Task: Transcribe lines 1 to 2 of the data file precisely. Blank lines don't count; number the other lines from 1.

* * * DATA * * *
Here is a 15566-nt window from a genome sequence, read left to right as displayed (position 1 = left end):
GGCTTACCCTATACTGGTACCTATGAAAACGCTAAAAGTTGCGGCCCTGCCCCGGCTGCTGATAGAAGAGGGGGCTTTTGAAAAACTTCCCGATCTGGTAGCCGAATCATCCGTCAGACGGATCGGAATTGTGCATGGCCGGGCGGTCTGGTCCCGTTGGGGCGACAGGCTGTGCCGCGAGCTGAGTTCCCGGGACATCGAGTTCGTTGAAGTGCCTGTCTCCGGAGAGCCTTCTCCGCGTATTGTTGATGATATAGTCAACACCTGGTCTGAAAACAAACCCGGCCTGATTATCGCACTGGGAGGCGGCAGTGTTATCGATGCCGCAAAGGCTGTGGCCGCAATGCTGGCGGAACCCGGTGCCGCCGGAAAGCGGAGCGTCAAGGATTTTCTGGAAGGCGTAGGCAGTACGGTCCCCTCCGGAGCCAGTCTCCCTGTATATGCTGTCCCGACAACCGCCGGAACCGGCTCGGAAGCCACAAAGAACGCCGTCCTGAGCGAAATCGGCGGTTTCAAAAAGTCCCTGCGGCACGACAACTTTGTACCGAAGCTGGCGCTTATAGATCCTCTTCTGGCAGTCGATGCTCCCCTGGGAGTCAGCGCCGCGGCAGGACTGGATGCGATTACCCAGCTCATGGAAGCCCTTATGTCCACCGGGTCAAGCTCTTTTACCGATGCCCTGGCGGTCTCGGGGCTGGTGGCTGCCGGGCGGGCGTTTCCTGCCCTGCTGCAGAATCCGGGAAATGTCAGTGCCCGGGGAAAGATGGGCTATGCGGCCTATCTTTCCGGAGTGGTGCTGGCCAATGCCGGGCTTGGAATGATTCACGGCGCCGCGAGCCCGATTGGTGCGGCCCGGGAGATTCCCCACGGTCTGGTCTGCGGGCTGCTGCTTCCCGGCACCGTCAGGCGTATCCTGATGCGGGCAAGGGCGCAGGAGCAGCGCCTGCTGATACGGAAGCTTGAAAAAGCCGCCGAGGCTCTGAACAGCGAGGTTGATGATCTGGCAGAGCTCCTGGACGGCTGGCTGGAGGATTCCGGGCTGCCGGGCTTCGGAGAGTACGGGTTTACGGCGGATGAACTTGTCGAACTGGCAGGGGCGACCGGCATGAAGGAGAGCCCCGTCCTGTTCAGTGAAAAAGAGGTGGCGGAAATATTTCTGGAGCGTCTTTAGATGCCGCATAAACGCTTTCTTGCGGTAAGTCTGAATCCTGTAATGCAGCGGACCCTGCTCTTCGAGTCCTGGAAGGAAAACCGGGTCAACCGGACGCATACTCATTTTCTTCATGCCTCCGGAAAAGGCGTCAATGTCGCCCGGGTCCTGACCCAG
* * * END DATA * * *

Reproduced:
Here is a 15566-nt window from a genome sequence, read left to right as displayed (position 1 = left end):
GGCTTACCCTATACTGGTACCTATGAAAACGCTAAAAGTTGCGGCCCTGCCCCGGCTGCTGATAGAAGAGGGGGCTTTTGAAAAACTTCCCGATCTGGTAGCCGAATCATCCGTCAGACGGATCGGAATTGTGCATGGCCGGGCGGTCTGGTCCCGTTGGGGCGACAGGCTGTGCCGCGAGCTGAGTTCCCGGGACATCGAGTTCGTTGAAGTGCCTGTCTCCGGAGAGCCTTCTCCGCGTATTGTTGATGATATAGTCAACACCTGGTCTGAAAACAAACCCGGCCTGATTATCGCACTGGGAGGCGGCAGTGTTATCGATGCCGCAAAGGCTGTGGCCGCAATGCTGGCGGAACCCGGTGCCGCCGGAAAGCGGAGCGTCAAGGATTTTCTGGAAGGCGTAGGCAGTACGGTCCCCTCCGGAGCCAGTCTCCCTGTATATGCTGTCCCGACAACCGCCGGAACCGGCTCGGAAGCCACAAAGAACGCCGTCCTGAGCGAAATCGGCGGTTTCAAAAAGTCCCTGCGGCACGACAACTTTGTACCGAAGCTGGCGCTTATAGATCCTCTTCTGGCAGTCGATGCTCCCCTGGGAGTCAGCGCCGCGGCAGGACTGGATGCGATTACCCAGCTCATGGAAGCCCTTATGTCCACCGGGTCAAGCTCTTTTACCGATGCCCTGGCGGTCTCGGGGCTGGTGGCTGCCGGGCGGGCGTTTCCTGCCCTGCTGCAGAATCCGGGAAATGTCAGTGCCCGGGGAAAGATGGGCTATGCGGCCTATCTTTCCGGAGTGGTGCTGGCCAATGCCGGGCTTGGAATGATTCACGGCGCCGCGAGCCCGATTGGTGCGGCCCGGGAGATTCCCCACGGTCTGGTCTGCGGGCTGCTGCTTCCCGGCACCGTCAGGCGTATCCTGATGCGGGCAAGGGCGCAGGAGCAGCGCCTGCTGATACGGAAGCTTGAAAAAGCCGCCGAGGCTCTGAACAGCGAGGTTGATGATCTGGCAGAGCTCCTGGACGGCTGGCTGGAGGATTCCGGGCTGCCGGGCTTCGGAGAGTACGGGTTTACGGCGGATGAACTTGTCGAACTGGCAGGGGCGACCGGCATGAAGGAGAGCCCCGTCCTGTTCAGTGAAAAAGAGGTGGCGGAAATATTTCTGGAGCGTCTTTAGATGCCGCATAAACGCTTTCTTGCGGTAAGTCTGAATCCTGTAATGCAGCGGACCCTGCTCTTCGAGTCCTGGAAGGAAAACCGGGTCAACCGGACGCATACTCATTTTCTTCATGCCTCCGGAAAAGGCGTCAATGTCGCCCGGGTCCTGACCCAG